Social Media Launches First Three US Presidential Candidates

I write about strategies to turn fans into customers and customers into fans. I also share ways to use real-time strategies to spread ideas, influence minds, and build business.

Social Media  |  Case Studies  |  Marketing  |  Media Relations  |  US Presidential Campaign Marketing & PR

We’re officially into the 2016 US presidential election season with three major candidates officially declaring so far.

I love this time! There is so much to learn from the campaigns.

What are the candidates saying? And to whom? Do they deliver different information to different groups? Or are they consistent over all audiences?

What strategies do they deploy to get noticed? How do they use social media and the mainstream press to amplify their ideas?

All marketers can learn from US presidential campaigns

It’s like an 18-month ongoing marketing case study with instant feedback of each move!

I first wrote about presidential candidate marketing in 2004 when I analyzed Howard Dean’s pioneering blogging strategy. It’s amazing that was four election cycles ago!

I summed up the 2008 cycle with this post: Ten marketing lessons from the Barack Obama Presidential campaign

And in 2012, I enjoyed talking about newsjacking and the presidential campaign.

In 2016 Social Media will be even more important for presidential candidates

Ted_Cruz_TwitterThe old playbook was to give a big speech to announce your candidacy, invite journalists to cover it, and hope that some soundbites made it onto the evening news and that you made the front page of the next day’s newspapers.

Today, smart campaigns take direct control of their announcement, sharing with supporters instantly via social media.

Here are a few takeaways from how the first three candidates launched:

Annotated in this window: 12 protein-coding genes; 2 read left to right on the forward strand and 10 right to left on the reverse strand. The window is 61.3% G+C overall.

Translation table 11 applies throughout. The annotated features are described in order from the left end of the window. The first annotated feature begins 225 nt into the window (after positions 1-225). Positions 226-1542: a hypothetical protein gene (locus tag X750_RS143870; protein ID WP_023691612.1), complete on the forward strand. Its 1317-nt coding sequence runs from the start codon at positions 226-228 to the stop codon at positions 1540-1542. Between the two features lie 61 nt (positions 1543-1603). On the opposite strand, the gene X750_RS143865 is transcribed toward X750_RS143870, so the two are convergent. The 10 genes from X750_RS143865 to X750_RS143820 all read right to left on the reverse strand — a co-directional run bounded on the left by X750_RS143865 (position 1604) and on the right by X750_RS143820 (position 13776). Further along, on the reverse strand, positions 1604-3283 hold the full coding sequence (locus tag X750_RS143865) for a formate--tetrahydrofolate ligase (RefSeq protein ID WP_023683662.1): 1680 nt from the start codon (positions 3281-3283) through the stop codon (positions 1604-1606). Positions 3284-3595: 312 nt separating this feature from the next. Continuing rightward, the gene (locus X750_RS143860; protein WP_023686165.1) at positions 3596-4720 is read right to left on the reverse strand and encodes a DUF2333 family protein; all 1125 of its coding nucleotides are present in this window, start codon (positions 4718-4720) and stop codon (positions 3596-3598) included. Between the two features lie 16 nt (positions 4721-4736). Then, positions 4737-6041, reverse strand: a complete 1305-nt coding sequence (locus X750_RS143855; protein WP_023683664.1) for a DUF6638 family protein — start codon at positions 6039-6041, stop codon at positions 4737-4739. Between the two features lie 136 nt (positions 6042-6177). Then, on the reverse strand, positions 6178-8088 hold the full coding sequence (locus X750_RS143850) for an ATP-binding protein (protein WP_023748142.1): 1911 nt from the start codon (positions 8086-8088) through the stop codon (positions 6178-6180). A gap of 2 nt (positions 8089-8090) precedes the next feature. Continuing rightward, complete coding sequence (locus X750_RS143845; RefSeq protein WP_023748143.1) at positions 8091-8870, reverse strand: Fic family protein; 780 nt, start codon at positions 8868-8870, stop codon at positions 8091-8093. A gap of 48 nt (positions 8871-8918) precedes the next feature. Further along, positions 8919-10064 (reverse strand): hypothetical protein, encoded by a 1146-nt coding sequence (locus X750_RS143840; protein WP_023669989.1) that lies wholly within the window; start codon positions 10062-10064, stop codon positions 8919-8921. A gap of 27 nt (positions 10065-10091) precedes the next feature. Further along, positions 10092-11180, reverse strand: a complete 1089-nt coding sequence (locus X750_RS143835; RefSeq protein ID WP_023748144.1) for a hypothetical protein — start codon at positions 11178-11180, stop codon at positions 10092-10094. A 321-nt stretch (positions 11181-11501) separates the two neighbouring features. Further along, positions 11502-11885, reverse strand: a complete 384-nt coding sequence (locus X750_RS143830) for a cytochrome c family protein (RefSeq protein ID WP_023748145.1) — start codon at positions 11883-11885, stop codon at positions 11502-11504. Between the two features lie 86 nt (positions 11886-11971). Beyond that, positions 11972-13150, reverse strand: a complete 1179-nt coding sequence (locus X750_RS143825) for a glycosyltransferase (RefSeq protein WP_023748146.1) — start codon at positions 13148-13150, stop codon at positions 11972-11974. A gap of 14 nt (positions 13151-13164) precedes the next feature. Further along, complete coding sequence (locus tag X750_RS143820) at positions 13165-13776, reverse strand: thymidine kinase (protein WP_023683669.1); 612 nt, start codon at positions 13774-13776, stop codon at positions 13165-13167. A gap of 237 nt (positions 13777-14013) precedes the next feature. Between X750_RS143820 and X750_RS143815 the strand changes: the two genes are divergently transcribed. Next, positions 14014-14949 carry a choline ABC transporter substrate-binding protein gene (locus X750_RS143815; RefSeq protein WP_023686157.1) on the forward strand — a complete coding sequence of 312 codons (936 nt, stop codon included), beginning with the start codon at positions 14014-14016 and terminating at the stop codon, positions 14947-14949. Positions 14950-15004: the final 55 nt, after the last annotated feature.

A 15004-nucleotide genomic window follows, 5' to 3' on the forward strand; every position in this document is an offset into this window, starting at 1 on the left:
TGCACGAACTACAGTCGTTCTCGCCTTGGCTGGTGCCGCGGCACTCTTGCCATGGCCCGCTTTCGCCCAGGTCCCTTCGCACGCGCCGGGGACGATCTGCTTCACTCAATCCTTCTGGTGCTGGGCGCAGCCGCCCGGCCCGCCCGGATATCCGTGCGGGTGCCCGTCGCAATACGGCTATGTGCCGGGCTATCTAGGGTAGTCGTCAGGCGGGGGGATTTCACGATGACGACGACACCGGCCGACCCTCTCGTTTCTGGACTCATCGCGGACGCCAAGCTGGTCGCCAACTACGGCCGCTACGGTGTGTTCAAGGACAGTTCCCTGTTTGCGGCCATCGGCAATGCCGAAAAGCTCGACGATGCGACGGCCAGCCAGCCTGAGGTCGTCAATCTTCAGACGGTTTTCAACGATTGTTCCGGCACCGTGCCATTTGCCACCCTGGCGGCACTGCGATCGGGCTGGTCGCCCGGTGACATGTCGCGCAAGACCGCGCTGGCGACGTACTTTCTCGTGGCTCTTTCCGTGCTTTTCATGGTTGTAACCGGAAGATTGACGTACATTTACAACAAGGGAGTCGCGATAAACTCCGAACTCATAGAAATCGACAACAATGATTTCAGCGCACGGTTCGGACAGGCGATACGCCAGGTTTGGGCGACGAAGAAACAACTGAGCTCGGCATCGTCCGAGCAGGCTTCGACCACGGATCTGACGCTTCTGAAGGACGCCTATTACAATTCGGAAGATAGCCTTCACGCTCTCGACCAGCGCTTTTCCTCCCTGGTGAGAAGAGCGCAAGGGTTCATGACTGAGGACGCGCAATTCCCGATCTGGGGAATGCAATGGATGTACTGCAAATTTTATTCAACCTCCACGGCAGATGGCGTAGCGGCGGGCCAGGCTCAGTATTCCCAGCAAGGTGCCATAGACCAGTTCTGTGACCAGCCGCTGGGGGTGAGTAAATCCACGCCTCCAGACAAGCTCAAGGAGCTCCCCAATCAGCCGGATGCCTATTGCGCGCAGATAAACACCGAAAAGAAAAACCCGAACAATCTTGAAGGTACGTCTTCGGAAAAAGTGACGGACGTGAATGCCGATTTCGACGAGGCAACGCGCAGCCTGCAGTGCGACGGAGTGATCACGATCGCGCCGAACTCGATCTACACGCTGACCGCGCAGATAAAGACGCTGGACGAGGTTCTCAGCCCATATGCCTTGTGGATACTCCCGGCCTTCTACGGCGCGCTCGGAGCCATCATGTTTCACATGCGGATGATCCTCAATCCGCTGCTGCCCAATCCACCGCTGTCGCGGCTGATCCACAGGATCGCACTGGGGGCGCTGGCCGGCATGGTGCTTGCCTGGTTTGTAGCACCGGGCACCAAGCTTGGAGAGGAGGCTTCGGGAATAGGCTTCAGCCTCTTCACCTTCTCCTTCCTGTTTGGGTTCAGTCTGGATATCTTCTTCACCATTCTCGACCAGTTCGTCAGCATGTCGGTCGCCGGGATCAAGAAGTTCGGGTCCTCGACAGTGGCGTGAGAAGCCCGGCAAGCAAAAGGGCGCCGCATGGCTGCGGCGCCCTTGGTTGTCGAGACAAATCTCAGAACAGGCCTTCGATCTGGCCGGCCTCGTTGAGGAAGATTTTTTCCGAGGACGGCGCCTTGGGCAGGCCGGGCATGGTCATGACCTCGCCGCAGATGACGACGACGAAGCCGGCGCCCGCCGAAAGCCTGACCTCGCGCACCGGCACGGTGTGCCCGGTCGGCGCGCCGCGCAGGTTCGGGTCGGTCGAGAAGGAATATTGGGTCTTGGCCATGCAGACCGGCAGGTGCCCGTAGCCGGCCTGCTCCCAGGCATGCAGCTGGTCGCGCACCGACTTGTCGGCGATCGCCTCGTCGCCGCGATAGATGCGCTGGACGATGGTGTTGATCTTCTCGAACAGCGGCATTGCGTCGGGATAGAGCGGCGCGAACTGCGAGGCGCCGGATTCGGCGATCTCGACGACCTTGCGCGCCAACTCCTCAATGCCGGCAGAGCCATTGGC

Ted Cruz was first up.

You do get a little extra buzz as first mover.

Cruz launched on March 23 by live streaming a major speech. I like that his campaign made a point to focus on the live aspects of the speech – anybody could watch via live stream - and not rely on the media to filter the content.

He announced his candidacy on Twitter, his site, and other social networks, but all of the announcements pointed to the live stream of the speech.  This is a nice real-time touch.

Rand Paul came next, officially declaring his candidacy on April 7.

Rand_Paul_PeriscopeWhat I found really interesting with Paul was that he did a live Facebook Q&A following his formal announcement. Not only that, part of him doing the Q&A was broadcast via Periscope, the hot new social app that's been out less than a month.

The fact that Paul embraces multiple social media channels has definite benefits. Like Howard Dean and Barack Obama before him, the candidate who best utilizes the many varied tools that people like to consume information can rise above other candidates.

Yesterday afternoon Hillary Clinton announced.

Hillary_tweetShe clearly signaled the announcement was coming so supporters, her detractors, and the media were all ready.

In Clinton’s case, as the candidate with the best name recognition and one who could potentially suffer from opinions formed in her past campaign, the launch was very important.

I found her “big reveal” to be well done. With the tweet announcing her candidacy, she changed her Twitter feed from being her own personal feed with her photo as the avatar image to a logo of her campaign. When she tweets personally, tweets will signed –H.

Simultaneously, her site unveiled a new sharp, modern image, and a launch video called Getting Started was posted.

While this was a low-key launch in many ways, the branding was handled well. It gives her a platform to re-introduce herself to the country.

Learning about marketing from US Presidential candidates

I’ll be posting from time to time during the 2016 cycle on the marketing aspects of the various campaigns.

I encourage you to watch what candidates do to reach their buyers (voters). Think of each candidate as a product and consider what’s good and bad about their marketing strategy. 

If you can step away from the politics and just focus on the marketing, I hope you agree that it is a fascinating way to learn!

IMPORTANT NOTE: This is a sales and marketing blog, not a political blog. I focus on the marketing aspects of the presidential candidates, not their politics. I love comments, but would hope they focus more on marketing and less on politics.